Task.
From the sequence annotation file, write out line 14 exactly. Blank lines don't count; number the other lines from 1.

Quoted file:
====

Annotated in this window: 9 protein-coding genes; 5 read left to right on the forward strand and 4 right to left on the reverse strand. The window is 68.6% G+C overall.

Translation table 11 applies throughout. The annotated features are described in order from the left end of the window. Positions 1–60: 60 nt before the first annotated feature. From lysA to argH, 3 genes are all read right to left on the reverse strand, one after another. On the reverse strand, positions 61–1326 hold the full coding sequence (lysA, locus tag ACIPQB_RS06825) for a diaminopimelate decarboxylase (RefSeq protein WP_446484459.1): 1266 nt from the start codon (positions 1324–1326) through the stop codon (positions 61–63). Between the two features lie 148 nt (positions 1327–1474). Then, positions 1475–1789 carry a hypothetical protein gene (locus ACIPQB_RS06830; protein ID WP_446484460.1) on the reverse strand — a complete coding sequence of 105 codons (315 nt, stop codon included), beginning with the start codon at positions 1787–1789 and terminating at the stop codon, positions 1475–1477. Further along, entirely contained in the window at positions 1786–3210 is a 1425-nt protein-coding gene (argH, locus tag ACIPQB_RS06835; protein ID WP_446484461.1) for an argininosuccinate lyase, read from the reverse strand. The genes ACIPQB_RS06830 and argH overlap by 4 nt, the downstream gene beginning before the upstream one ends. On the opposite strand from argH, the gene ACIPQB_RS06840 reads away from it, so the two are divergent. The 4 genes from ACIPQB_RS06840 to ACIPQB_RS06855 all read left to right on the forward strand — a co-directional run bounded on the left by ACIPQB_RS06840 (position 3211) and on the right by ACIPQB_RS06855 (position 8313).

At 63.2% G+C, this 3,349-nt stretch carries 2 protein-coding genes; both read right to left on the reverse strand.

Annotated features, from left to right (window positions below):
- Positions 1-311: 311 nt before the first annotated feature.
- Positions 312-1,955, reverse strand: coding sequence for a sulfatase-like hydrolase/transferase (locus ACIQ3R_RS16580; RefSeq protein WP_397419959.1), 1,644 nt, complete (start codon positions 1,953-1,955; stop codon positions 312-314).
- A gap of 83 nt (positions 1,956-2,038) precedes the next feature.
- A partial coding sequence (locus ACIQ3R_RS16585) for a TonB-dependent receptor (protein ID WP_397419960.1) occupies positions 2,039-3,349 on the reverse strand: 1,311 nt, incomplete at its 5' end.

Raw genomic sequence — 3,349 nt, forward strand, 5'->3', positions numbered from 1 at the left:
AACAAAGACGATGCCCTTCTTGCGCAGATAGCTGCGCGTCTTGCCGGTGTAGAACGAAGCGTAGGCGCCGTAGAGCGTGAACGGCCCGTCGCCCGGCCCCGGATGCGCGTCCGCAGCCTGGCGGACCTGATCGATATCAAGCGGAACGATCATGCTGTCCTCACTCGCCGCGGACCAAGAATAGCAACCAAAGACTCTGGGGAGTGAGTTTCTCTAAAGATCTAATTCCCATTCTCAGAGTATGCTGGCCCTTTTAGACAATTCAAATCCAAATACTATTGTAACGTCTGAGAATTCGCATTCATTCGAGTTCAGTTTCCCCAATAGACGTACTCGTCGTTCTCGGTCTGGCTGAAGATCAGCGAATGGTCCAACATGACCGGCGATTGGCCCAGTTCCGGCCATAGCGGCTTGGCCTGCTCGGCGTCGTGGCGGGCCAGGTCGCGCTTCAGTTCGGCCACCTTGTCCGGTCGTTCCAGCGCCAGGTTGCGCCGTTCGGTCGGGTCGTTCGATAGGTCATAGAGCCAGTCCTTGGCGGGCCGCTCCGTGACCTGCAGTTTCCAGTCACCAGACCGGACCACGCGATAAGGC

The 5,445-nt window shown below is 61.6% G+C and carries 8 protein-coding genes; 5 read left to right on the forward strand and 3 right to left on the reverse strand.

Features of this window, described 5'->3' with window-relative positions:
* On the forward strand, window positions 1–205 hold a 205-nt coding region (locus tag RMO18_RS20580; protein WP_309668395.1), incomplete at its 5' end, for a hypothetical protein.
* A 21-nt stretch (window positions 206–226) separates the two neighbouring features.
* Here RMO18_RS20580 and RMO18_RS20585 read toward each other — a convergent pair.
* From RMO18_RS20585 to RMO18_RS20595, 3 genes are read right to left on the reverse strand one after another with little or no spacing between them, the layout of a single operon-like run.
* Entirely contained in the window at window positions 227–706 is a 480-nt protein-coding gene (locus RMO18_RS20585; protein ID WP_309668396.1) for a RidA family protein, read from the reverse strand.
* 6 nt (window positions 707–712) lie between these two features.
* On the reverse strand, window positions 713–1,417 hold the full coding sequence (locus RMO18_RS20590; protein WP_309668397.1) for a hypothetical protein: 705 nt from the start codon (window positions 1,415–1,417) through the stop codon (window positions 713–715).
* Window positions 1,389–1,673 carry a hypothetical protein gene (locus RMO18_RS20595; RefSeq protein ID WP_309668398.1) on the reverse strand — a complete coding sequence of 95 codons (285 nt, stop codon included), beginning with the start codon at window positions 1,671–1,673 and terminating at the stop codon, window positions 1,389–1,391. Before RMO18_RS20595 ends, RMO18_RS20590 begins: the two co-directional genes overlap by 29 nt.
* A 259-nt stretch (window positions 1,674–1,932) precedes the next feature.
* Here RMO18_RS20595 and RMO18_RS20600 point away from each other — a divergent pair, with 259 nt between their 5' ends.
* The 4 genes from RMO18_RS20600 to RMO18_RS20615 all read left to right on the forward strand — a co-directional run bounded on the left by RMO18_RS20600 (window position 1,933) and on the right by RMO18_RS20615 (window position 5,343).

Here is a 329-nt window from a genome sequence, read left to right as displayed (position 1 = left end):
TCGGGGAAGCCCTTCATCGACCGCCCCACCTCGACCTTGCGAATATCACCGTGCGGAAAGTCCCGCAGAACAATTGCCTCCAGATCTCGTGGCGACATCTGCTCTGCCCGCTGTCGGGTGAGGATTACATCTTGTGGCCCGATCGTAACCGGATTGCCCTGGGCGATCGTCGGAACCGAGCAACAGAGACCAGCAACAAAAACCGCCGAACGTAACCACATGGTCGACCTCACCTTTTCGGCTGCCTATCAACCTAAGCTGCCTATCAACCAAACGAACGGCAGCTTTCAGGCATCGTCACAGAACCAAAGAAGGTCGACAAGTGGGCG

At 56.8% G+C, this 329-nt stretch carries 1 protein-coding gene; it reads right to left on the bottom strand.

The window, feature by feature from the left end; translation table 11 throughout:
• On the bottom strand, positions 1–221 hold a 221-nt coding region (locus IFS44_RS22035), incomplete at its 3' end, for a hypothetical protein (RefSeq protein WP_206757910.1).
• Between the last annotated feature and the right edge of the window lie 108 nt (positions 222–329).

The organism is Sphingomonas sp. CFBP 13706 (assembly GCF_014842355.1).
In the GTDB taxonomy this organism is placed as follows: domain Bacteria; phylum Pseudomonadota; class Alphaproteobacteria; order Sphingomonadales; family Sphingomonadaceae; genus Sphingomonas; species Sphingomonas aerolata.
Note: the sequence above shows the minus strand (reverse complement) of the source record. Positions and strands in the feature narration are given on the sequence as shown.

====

* A 21-nt stretch (window positions 206–226) separates the two neighbouring features.